We were standing in her kitchen about 5 days after she moved there.  She’d invited us over for dinner (could you bring it with you?  I don’t have enough food for 4 people), and a swim in her pool.  We accepted, gladly.  Younger daughter and I cooked, while my husband did the dog walk with the older daughter and the pointer.  Over dinner, she told funny stories about the dog, the nice garbage men who came and got the garbage can from the garage because she didn’t know it was garbage day, how early the cat woke her up, how many hills there were for biking (she borrowed a bike in the end) between there and work.  She showed off the stereo and huge TV, and  the garden she was taking good care of.  We all jumped in the pool later and froze within 5 minutes (we’ve had good weather for about a week, unlike the Midwest, so the water wasn’t terribly warm).  Back in the house, kitchen clean, our swim stuff packed, we were ready to go, back to chicken chores and our own dog.  Did we want a cup of tea first?  Maybe watch a movie?  We sensed loneliness…and stayed.

While my husband and younger daughter went down and chose a movie, I helped our older daughter with tea making, and asked my question.

Arms wrapped tightly around me, my grown up 17 year old whispered, “Oh, Mum, this is so hard”.

Yes, my honey, it is.

Little Chicks Growing up

I’m knee deep in chicks these days – broilers and layers a week apart. I find myself comparing how differently they grow. The broilers will be fully grown and in the freezer two months from now, averaging 5 lbs. In two months the layers will be looking like teenagers – gangly, wings that don’t work yet, etc. In another two months after that, probably in October, they will be adults, laying their first eggs. I’ve seen all this in chicks many times, and while I marvel at the rate of change, it no longer catches me by surprise.

Last night our younger daughter got ready for her grade 8 farewell dinner/dance. She normally appears in black jeans, a baggy hoody and scuffed running shoes, using her thick long hair to hide as much face as possible. So last night came as a shock – she looked casual yet elegant in a summer dress of black with a floral pattern, with flats to match. The hair was brushed smooth and thrown back out of her face. She looked faintly embarrassed to be not her usual self, but defiantly proud at the same time.  When I dropped her off at the school, I suddenly ached to hop out too, to go hang at the gym door and watch all these fledglings test their newly feathered wings.  I had not fully stopped the car, when the door was thrown open, and “omygoshthereshilarygottagoloveyou” came back on the breeze left swirling as she jumped out and raced to catch up to a tall vision of beauty (THAT was Hilary? Who I saw last week in flip flops and sweats?)  And they were gone.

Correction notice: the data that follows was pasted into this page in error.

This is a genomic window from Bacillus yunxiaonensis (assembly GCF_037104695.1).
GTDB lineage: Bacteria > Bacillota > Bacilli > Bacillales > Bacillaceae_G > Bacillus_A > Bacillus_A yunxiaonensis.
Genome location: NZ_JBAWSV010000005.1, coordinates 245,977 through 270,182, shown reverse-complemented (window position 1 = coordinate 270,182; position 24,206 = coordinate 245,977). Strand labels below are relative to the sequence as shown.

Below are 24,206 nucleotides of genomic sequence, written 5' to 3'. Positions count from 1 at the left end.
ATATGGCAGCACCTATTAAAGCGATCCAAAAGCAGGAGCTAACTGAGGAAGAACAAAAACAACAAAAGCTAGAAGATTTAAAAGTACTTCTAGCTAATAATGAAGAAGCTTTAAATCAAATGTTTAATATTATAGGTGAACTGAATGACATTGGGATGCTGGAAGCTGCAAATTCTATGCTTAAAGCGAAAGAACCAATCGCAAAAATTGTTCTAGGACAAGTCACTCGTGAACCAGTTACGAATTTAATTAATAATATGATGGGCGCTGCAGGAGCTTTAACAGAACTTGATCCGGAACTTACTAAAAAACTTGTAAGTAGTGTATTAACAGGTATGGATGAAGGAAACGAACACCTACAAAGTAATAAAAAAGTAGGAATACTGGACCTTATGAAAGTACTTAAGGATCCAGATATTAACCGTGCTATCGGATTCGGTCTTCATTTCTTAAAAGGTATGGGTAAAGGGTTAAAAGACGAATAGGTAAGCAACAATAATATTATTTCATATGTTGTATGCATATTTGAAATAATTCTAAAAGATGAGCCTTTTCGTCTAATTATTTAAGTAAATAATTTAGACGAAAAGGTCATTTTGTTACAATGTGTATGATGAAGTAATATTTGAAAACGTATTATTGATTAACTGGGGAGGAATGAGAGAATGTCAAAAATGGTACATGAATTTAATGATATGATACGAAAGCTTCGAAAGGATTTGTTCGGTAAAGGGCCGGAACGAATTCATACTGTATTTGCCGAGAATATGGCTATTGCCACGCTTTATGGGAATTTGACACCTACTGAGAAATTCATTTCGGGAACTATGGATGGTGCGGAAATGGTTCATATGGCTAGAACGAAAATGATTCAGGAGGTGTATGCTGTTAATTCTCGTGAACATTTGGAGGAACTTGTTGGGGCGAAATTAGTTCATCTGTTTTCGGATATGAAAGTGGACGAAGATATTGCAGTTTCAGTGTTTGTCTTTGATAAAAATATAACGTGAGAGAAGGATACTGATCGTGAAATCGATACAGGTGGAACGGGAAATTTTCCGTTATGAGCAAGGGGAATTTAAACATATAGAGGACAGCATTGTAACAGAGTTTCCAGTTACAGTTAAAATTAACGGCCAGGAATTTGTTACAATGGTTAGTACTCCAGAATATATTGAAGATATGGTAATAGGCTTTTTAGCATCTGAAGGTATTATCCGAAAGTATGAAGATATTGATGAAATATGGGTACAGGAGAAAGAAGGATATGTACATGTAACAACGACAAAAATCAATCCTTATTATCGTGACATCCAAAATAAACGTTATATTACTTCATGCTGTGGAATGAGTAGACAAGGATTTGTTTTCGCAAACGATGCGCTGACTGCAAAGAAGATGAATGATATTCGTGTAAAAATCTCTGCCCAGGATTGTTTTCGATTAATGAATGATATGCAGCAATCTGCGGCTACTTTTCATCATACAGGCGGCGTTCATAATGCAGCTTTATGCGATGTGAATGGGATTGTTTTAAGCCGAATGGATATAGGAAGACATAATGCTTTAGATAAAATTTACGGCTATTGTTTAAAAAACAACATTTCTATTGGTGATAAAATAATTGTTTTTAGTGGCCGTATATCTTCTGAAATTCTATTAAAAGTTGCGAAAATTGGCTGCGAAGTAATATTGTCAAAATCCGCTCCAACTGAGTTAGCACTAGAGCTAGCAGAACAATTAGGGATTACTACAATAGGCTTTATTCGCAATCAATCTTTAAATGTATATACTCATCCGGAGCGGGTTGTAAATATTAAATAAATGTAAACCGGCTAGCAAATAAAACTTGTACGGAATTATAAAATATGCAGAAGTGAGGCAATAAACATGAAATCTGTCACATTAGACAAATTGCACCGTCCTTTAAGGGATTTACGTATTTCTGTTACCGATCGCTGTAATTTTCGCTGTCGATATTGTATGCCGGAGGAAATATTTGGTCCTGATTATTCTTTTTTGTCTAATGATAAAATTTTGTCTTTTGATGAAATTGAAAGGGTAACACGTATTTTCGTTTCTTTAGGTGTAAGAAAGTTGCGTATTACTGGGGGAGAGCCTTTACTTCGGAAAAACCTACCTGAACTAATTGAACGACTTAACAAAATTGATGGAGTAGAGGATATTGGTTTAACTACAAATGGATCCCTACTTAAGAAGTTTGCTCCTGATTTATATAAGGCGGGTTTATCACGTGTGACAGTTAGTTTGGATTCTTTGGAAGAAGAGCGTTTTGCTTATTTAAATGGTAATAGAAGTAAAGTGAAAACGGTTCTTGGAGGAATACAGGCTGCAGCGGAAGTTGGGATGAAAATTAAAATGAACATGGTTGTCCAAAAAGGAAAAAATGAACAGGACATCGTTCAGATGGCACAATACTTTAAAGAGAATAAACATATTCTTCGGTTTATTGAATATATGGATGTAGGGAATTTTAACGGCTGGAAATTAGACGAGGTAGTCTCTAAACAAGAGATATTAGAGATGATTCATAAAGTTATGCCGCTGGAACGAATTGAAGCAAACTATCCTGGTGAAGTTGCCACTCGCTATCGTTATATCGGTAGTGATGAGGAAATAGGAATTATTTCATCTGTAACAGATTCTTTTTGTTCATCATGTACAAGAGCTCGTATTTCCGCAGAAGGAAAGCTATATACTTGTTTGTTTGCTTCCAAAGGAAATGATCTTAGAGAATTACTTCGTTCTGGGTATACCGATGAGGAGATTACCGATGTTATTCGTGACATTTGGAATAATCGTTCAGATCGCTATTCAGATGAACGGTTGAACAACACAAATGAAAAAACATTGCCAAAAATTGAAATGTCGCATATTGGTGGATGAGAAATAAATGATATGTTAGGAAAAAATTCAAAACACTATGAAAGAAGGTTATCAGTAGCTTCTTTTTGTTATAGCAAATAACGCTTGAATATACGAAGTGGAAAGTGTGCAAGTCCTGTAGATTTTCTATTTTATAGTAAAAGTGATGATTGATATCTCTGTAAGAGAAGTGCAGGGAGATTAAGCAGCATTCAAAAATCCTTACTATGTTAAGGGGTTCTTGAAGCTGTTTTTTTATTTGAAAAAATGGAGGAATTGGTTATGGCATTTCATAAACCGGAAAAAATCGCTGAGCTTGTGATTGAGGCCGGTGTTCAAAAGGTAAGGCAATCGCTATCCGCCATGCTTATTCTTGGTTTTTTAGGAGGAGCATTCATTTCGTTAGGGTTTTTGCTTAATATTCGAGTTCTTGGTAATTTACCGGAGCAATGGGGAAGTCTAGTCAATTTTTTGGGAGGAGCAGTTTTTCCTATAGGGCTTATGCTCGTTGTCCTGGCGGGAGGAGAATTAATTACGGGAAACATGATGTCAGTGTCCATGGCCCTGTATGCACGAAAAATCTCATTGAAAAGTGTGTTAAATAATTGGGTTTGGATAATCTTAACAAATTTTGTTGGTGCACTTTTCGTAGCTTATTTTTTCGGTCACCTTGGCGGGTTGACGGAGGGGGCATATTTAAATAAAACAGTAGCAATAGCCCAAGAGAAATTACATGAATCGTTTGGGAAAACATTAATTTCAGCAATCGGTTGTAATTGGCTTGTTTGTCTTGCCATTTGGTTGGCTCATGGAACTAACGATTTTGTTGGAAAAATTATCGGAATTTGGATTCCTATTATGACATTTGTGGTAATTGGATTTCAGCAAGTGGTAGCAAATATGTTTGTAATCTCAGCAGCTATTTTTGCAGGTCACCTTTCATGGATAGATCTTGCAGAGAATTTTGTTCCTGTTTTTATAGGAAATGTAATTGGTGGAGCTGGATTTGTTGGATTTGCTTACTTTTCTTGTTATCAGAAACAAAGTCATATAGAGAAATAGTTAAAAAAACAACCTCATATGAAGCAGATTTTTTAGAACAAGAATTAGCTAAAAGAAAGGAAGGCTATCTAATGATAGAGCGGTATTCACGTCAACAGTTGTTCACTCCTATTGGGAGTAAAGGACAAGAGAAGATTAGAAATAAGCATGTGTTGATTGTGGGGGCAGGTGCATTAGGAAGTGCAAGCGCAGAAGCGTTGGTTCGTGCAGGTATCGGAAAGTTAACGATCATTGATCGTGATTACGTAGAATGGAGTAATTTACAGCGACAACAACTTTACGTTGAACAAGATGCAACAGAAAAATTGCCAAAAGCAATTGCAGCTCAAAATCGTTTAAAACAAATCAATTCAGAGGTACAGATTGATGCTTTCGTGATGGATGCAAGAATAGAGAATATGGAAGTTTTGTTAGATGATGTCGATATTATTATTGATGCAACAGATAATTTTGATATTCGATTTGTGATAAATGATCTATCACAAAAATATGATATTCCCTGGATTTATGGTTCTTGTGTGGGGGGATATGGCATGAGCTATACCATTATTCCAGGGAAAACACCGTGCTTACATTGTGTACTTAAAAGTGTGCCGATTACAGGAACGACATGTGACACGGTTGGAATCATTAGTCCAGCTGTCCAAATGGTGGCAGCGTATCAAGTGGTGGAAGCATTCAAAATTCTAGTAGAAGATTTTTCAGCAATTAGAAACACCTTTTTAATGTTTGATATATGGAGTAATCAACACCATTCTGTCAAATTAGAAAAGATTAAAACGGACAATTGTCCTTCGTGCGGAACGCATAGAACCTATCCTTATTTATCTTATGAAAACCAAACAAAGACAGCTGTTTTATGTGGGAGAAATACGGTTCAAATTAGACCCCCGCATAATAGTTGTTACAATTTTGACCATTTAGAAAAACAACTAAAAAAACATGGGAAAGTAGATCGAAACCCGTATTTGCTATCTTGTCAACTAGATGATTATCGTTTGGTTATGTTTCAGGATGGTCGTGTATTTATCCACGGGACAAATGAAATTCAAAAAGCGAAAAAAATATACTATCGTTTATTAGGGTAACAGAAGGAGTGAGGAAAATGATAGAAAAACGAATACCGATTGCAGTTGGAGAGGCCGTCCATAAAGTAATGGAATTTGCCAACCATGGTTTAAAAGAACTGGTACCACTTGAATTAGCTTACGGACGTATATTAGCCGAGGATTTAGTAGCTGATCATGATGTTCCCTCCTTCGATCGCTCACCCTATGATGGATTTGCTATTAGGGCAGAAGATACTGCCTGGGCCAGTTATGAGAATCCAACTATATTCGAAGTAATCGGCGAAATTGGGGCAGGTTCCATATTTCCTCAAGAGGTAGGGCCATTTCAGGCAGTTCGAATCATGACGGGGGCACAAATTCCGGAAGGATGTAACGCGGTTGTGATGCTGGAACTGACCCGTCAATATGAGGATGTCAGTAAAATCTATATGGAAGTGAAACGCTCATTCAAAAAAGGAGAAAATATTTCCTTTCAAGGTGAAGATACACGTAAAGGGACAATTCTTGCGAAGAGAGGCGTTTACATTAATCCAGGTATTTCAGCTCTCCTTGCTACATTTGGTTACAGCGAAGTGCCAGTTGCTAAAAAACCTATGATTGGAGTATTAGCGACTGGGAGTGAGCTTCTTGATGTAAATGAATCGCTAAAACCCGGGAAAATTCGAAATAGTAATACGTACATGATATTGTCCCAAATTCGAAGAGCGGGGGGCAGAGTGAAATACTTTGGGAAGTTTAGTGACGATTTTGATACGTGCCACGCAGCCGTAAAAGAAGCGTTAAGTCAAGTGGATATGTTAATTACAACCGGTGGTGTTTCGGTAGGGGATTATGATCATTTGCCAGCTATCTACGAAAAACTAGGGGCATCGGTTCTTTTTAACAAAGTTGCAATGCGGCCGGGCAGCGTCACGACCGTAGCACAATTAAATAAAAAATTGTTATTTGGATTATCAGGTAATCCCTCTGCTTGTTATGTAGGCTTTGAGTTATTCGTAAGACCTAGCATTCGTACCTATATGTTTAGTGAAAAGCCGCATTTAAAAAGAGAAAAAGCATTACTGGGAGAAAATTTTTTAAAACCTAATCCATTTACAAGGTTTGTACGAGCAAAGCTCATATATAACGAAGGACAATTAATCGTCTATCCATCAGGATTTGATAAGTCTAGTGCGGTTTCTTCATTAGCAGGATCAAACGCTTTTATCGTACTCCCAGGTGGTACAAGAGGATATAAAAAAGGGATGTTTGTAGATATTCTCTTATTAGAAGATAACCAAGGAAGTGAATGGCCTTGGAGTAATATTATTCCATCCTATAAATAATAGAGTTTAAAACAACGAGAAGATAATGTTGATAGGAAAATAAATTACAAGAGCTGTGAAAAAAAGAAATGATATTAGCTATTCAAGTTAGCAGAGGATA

I’m comforted, a little. Today she’s in her black jeans again. The dress is probably in a puddle on the floor upstairs (I haven’t looked, why spoil the day before it’s even started). The braces on her teeth remind me that she’s still my little girl for a while longer.

Random photographer writes her final French Immersion exam today. She has arranged an appointment with a counsellor regarding her options after she graduates next year. She’s doing this stuff without me.  Beauty radiates out of her generous soul.  She has developed grace since her grade 8 farewell days.  She is so self sufficient.  I trust her judgement in so many things, respect her wisdom.  Yet she’s still my little girl too.

We have been working all these years to help them grow up, so why am I not ready for this?